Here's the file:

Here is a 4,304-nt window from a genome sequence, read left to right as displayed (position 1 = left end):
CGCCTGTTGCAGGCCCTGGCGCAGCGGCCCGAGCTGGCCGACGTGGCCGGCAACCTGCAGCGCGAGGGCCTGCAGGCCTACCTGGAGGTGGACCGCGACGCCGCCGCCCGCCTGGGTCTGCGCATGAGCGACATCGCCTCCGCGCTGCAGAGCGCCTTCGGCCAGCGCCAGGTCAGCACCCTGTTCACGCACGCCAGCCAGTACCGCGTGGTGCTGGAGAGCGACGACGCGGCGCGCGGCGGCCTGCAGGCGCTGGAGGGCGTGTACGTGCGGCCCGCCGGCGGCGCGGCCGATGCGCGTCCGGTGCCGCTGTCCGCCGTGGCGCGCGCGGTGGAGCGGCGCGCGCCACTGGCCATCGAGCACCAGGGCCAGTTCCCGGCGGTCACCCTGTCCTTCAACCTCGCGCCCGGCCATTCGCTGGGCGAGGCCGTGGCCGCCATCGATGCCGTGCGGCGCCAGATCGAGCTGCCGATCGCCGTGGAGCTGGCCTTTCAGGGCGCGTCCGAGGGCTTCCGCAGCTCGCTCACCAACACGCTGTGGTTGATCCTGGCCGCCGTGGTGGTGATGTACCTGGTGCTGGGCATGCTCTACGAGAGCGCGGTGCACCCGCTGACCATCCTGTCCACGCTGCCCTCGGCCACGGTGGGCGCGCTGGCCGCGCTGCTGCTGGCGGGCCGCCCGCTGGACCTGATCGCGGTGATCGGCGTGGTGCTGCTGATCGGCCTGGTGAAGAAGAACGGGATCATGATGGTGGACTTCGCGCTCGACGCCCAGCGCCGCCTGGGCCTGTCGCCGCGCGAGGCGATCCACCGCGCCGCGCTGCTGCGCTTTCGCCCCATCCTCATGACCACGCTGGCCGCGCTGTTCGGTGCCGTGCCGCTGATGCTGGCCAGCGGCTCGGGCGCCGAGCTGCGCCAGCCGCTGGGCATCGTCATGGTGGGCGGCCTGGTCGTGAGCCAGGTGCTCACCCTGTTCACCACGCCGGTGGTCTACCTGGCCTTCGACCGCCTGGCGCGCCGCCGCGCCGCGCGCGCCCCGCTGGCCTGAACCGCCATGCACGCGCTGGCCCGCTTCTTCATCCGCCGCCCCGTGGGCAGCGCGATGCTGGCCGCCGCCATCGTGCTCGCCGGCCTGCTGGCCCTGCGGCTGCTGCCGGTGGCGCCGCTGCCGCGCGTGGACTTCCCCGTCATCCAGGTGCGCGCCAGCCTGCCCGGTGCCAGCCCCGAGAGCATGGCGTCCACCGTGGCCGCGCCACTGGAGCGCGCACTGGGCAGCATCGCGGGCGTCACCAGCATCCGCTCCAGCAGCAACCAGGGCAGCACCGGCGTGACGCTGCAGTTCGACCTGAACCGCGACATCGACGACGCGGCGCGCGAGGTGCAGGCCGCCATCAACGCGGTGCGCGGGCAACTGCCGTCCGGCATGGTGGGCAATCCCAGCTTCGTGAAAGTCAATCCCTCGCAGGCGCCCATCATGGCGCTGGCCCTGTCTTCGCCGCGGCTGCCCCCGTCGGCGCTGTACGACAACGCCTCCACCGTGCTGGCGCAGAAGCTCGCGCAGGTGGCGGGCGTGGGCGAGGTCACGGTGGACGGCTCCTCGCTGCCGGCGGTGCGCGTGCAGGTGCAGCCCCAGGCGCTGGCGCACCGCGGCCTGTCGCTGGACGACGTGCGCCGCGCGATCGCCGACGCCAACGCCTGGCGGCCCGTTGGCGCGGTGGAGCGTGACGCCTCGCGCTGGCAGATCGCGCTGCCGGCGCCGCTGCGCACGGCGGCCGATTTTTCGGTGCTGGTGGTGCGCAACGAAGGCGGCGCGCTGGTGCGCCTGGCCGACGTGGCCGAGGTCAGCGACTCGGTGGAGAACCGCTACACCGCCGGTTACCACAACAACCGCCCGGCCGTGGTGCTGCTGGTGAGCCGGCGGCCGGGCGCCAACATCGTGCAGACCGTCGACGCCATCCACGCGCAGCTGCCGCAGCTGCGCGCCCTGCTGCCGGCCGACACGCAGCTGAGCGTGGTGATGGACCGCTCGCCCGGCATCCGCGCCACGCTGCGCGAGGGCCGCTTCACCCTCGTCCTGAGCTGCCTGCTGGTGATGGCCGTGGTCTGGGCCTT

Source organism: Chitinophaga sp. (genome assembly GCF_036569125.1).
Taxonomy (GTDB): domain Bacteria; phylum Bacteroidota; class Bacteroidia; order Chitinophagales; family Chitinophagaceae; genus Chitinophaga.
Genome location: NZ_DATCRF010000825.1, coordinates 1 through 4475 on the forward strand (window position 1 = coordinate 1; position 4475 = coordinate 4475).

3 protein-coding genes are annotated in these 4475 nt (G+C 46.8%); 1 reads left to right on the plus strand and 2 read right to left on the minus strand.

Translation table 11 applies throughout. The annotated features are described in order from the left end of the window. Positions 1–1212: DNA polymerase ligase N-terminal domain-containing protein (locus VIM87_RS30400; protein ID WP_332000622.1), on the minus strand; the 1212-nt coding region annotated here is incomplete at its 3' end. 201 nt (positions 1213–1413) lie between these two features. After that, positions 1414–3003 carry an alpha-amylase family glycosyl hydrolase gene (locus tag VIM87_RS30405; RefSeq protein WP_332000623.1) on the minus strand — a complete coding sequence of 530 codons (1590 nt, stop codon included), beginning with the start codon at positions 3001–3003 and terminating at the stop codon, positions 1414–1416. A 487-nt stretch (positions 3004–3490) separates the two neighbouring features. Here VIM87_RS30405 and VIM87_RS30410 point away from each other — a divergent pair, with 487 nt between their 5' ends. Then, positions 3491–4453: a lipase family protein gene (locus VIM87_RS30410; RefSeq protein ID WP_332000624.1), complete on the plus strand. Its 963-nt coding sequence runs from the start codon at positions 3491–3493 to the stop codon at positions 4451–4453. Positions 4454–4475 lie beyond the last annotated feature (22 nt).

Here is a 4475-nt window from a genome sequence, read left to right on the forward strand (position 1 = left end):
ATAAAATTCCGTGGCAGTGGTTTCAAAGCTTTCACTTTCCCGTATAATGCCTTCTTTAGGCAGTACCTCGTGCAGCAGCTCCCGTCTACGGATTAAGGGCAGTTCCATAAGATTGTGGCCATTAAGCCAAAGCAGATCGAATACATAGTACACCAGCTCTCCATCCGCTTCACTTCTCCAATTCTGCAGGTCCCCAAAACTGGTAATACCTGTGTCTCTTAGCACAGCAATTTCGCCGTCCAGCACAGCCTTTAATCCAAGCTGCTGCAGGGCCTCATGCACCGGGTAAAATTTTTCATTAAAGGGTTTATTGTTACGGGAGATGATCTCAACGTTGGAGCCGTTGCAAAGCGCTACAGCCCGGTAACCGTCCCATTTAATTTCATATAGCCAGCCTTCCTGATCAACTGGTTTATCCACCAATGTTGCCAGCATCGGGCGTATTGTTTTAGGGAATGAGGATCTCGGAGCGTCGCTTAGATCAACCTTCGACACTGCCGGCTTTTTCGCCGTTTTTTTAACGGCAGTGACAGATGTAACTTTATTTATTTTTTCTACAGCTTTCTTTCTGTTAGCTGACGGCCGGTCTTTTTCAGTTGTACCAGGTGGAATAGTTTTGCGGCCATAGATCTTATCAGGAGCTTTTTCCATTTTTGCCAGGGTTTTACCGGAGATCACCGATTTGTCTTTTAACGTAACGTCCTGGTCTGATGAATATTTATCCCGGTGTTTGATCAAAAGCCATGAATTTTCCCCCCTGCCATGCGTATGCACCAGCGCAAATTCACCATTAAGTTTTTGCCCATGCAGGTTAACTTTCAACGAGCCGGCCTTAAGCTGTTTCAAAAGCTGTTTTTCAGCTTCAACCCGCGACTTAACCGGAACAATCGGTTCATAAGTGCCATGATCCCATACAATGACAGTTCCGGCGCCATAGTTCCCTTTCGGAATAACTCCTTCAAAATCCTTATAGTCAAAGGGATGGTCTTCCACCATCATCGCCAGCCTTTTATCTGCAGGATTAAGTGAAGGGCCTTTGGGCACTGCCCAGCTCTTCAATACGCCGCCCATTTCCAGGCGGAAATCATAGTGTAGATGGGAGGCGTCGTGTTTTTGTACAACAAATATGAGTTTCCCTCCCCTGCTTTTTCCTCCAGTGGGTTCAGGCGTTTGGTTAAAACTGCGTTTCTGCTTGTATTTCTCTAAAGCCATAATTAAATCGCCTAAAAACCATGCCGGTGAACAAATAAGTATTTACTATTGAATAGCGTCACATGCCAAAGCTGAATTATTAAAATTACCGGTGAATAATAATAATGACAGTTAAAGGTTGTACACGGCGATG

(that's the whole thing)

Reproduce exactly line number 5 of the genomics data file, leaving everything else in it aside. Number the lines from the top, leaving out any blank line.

Genome location: NZ_DATCRF010000825.1, coordinates 1 through 4475 on the forward strand (window position 1 = coordinate 1; position 4475 = coordinate 4475).